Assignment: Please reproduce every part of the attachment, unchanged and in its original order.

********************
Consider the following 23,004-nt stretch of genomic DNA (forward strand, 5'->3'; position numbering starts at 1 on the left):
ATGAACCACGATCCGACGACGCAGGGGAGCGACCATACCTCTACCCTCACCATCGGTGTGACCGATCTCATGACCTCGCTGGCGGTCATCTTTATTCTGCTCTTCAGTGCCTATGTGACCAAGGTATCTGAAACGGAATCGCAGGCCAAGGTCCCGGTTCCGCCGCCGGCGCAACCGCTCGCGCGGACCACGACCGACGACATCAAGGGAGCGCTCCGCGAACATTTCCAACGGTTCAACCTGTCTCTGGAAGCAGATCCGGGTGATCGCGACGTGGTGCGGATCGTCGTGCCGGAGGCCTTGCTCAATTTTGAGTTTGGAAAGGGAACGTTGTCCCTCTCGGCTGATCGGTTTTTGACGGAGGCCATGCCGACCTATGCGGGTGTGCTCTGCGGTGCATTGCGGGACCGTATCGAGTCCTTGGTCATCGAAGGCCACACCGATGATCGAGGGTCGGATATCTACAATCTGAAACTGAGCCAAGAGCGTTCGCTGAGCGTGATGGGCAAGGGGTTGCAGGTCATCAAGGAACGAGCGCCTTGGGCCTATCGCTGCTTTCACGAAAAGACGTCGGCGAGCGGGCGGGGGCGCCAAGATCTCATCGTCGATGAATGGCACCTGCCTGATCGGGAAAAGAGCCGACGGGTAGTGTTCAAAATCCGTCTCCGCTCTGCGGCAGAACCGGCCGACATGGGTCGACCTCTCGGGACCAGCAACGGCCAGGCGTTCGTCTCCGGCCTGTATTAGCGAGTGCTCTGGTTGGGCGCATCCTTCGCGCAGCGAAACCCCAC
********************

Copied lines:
Consider the following 23,004-nt stretch of genomic DNA (forward strand, 5'->3'; position numbering starts at 1 on the left):
ATGAACCACGATCCGACGACGCAGGGGAGCGACCATACCTCTACCCTCACCATCGGTGTGACCGATCTCATGACCTCGCTGGCGGTCATCTTTATTCTGCTCTTCAGTGCCTATGTGACCAAGGTATCTGAAACGGAATCGCAGGCCAAGGTCCCGGTTCCGCCGCCGGCGCAACCGCTCGCGCGGACCACGACCGACGACATCAAGGGAGCGCTCCGCGAACATTTCCAACGGTTCAACCTGTCTCTGGAAGCAGATCCGGGTGATCGCGACGTGGTGCGGATCGTCGTGCCGGAGGCCTTGCTCAATTTTGAGTTTGGAAAGGGAACGTTGTCCCTCTCGGCTGATCGGTTTTTGACGGAGGCCATGCCGACCTATGCGGGTGTGCTCTGCGGTGCATTGCGGGACCGTATCGAGTCCTTGGTCATCGAAGGCCACACCGATGATCGAGGGTCGGATATCTACAATCTGAAACTGAGCCAAGAGCGTTCGCTGAGCGTGATGGGCAAGGGGTTGCAGGTCATCAAGGAACGAGCGCCTTGGGCCTATCGCTGCTTTCACGAAAAGACGTCGGCGAGCGGGCGGGGGCGCCAAGATCTCATCGTCGATGAATGGCACCTGCCTGATCGGGAAAAGAGCCGACGGGTAGTGTTCAAAATCCGTCTCCGCTCTGCGGCAGAACCGGCCGACATGGGTCGACCTCTCGGGACCAGCAACGGCCAGGCGTTCGTCTCCGGCCTGTATTAGCGAGTGCTCTGGTTGGGCGCATCCTTCGCGCAGCGAAACCCCAC